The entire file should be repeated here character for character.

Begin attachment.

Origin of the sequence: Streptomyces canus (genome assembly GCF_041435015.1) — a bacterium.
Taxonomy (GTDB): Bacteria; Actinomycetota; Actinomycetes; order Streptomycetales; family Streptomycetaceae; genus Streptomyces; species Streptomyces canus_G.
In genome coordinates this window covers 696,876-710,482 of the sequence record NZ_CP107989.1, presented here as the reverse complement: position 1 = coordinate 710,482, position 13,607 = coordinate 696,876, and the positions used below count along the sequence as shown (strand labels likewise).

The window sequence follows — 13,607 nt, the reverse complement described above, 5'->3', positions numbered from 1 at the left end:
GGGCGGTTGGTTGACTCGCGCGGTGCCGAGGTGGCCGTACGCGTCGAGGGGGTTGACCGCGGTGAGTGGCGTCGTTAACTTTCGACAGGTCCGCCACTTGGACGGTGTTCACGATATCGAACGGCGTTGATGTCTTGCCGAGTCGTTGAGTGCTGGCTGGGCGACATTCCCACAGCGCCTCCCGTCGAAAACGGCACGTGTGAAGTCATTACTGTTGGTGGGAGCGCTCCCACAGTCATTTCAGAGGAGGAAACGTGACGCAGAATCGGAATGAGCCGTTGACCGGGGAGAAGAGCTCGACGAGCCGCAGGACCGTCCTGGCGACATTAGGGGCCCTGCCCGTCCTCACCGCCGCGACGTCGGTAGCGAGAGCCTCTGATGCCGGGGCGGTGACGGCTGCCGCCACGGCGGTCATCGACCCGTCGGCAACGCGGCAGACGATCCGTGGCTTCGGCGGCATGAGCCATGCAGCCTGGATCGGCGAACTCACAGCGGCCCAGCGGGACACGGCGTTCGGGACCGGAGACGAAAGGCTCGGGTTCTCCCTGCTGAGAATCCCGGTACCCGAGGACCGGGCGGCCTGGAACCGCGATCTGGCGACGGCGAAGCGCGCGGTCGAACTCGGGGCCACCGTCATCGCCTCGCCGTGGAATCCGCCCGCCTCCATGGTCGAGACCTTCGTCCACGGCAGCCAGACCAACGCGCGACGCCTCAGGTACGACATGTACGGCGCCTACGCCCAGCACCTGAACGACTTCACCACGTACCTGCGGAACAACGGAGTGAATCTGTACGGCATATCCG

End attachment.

Origin of the sequence: Streptomyces canus (genome assembly GCF_041435015.1) — a bacterium.
Taxonomy (GTDB): Bacteria; Actinomycetota; Actinomycetes; order Streptomycetales; family Streptomycetaceae; genus Streptomyces; species Streptomyces canus_G.
In genome coordinates this window covers 696,876-710,482 of the sequence record NZ_CP107989.1, presented here as the reverse complement: position 1 = coordinate 710,482, position 13,607 = coordinate 696,876, and the positions used below count along the sequence as shown (strand labels likewise).

The window sequence follows — 13,607 nt, the reverse complement described above, 5'->3', positions numbered from 1 at the left end:
GGGCGGTTGGTTGACTCGCGCGGTGCCGAGGTGGCCGTACGCGTCGAGGGGGTTGACCGCGGTGAGTGGCGTCGTTAACTTTCGACAGGTCCGCCACTTGGACGGTGTTCACGATATCGAACGGCGTTGATGTCTTGCCGAGTCGTTGAGTGCTGGCTGGGCGACATTCCCACAGCGCCTCCCGTCGAAAACGGCACGTGTGAAGTCATTACTGTTGGTGGGAGCGCTCCCACAGTCATTTCAGAGGAGGAAACGTGACGCAGAATCGGAATGAGCCGTTGACCGGGGAGAAGAGCTCGACGAGCCGCAGGACCGTCCTGGCGACATTAGGGGCCCTGCCCGTCCTCACCGCCGCGACGTCGGTAGCGAGAGCCTCTGATGCCGGGGCGGTGACGGCTGCCGCCACGGCGGTCATCGACCCGTCGGCAACGCGGCAGACGATCCGTGGCTTCGGCGGCATGAGCCATGCAGCCTGGATCGGCGAACTCACAGCGGCCCAGCGGGACACGGCGTTCGGGACCGGAGACGAAAGGCTCGGGTTCTCCCTGCTGAGAATCCCGGTACCCGAGGACCGGGCGGCCTGGAACCGCGATCTGGCGACGGCGAAGCGCGCGGTCGAACTCGGGGCCACCGTCATCGCCTCGCCGTGGAATCCGCCCGCCTCCATGGTCGAGACCTTCGTCCACGGCAGCCAGACCAACGCGCGACGCCTCAGGTACGACATGTACGGCGCCTACGCCCAGCACCTGAACGACTTCACCACGTACCTGCGGAACAACGGAGTGAATCTGTACGGCATATCCG